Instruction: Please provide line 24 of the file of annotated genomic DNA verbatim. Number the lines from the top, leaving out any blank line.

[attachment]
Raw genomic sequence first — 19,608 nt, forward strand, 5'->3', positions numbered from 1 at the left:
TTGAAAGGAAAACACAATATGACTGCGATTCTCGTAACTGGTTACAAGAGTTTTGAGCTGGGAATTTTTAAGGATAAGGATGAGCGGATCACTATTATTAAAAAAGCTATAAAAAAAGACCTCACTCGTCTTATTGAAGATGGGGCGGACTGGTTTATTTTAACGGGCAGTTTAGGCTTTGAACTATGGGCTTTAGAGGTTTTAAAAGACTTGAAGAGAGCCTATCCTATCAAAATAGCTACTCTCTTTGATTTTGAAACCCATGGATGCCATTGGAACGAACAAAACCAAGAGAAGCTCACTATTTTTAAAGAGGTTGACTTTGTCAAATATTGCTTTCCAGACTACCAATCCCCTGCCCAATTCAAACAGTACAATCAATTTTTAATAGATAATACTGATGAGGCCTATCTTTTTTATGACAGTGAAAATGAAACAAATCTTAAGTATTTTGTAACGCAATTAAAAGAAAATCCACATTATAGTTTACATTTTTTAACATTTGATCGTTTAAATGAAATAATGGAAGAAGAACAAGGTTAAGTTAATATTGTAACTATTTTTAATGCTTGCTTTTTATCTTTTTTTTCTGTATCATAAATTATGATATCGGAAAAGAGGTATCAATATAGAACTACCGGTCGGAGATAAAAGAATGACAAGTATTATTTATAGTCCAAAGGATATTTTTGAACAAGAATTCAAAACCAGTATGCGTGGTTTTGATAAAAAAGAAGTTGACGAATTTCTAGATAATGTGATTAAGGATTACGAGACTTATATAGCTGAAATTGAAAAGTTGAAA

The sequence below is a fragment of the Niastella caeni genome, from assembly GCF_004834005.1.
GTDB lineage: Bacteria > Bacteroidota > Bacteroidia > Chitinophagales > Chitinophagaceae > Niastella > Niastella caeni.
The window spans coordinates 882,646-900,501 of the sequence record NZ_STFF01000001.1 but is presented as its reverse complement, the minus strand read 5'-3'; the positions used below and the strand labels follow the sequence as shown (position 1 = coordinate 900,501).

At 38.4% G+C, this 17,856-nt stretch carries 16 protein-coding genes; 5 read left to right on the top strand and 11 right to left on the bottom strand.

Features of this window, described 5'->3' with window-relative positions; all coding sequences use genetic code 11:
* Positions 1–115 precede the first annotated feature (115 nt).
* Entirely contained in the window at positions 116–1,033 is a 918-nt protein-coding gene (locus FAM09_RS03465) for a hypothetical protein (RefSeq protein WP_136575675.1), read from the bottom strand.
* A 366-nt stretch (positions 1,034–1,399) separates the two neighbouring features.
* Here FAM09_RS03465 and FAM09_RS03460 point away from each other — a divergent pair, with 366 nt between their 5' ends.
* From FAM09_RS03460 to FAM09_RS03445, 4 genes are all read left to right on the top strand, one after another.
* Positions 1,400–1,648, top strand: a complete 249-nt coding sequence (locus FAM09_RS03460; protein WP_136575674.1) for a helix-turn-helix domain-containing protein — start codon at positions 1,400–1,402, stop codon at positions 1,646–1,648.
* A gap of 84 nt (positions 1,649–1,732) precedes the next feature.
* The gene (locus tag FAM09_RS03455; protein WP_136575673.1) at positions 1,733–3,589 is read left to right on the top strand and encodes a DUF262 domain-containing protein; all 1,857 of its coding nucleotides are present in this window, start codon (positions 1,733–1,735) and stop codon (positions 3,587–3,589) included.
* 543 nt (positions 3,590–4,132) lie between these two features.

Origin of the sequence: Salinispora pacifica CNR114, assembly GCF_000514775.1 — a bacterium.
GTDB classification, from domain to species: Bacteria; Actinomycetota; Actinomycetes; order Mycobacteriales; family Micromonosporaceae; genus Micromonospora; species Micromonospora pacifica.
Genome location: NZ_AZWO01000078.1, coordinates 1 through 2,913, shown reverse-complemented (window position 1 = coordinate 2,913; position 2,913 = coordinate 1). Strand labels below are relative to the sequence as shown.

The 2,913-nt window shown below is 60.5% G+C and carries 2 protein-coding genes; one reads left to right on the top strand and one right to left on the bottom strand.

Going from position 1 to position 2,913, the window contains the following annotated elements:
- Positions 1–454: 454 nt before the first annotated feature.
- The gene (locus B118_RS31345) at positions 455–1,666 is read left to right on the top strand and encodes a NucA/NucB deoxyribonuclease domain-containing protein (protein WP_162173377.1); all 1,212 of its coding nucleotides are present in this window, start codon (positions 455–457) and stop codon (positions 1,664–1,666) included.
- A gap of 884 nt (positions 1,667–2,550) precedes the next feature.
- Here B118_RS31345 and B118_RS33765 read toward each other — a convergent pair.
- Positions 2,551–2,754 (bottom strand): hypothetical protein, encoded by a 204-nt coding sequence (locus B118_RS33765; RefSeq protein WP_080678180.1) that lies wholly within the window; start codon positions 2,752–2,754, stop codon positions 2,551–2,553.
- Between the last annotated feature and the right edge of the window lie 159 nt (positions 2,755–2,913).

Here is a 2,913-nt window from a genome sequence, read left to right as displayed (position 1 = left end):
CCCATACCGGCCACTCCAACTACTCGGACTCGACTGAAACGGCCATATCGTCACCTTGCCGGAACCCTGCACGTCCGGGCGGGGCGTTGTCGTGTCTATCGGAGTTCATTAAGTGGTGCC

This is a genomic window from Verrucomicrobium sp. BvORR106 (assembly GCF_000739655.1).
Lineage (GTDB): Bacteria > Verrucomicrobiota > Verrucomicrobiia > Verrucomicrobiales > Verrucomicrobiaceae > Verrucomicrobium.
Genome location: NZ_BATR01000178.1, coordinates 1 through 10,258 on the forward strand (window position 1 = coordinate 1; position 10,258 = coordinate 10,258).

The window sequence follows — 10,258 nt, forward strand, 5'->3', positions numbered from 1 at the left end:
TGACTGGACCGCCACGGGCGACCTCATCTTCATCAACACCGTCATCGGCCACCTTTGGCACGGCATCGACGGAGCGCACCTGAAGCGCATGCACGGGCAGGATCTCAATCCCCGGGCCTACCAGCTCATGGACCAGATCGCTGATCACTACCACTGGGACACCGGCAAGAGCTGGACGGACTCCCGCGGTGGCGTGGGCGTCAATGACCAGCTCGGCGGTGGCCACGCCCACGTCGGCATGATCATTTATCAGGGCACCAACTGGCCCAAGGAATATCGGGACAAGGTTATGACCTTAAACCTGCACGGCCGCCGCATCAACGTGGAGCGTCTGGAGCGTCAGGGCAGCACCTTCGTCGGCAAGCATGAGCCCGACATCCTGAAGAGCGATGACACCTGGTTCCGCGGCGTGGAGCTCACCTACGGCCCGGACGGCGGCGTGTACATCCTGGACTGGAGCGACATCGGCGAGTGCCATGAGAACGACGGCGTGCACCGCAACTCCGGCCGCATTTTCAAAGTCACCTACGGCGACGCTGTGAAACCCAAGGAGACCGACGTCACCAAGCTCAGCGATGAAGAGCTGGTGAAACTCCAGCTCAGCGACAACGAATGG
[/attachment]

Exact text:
- A gap of 884 nt (positions 1,667–2,550) precedes the next feature.